Each unit will have its own private entrance, high-efficiency central air conditioning and heating, and Energy Star-certified appliances, including dishwashers, refrigerators, and ranges.
Bianco Bezich, who has made addressing the borough affordable housing obligation a priority since she was elected to the municipal government in 2019, said The Place at Haddonfield reflects a commitment to equity that the town must embrace.
“It was lack of funding for smaller developments, lack of consciousness, decisions from zoning that pushed people out for decades and decades,” the mayor said.
“Many of us live paycheck to paycheck, hoping we could stitch together what it takes to live in a safe and comfortable community.
“You have an obligation at all levels of government to make that happen.”
Adam Gordon, Executive Director of the nonprofit Fair Share Housing Center, said his agency had been collaborating with Haddonfield to get the Snowden Avenue project going since 2007-08.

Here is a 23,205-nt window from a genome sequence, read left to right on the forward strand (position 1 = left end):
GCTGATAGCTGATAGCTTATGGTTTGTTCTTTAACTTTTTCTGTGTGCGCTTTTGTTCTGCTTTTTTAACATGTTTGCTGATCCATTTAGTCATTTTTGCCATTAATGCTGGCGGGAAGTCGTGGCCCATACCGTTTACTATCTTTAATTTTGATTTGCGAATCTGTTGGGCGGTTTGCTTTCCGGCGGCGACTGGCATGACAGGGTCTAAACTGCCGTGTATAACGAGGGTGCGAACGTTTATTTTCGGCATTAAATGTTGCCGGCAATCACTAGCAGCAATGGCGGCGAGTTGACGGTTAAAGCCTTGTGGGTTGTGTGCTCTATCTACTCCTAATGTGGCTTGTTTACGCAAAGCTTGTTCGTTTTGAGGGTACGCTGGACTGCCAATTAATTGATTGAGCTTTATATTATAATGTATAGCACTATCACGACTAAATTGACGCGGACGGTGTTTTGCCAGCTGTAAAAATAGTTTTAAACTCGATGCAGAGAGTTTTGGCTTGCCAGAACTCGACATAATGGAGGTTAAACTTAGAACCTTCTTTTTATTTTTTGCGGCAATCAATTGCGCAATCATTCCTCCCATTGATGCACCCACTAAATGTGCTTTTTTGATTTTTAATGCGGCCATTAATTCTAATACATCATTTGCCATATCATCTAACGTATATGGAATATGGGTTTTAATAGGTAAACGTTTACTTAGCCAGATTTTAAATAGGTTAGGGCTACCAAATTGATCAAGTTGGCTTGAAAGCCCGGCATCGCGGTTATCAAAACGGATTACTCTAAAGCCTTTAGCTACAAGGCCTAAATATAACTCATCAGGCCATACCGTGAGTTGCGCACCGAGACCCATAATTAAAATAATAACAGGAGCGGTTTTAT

The Center has a long history of leveraging the Mount Laurel Doctrine to make municipalities comply with their affordable housing obligations, and Gordon said plainly that “there would have been consequences if this [project]didn’t move forward.”
Bianco Bezich, who said she spent her first year trying to get the back-burnered development back on track, thanked Gordon and Fair Share Housing for being “a great partner,” and keeping Haddonfield accountable to its housing responsibilities.
“We had to call attention to the fact that we weren’t meeting our commitment, and he helped me do that,” she said. “I’m very proud of it, and very excited to see it come to fruition before 2025.”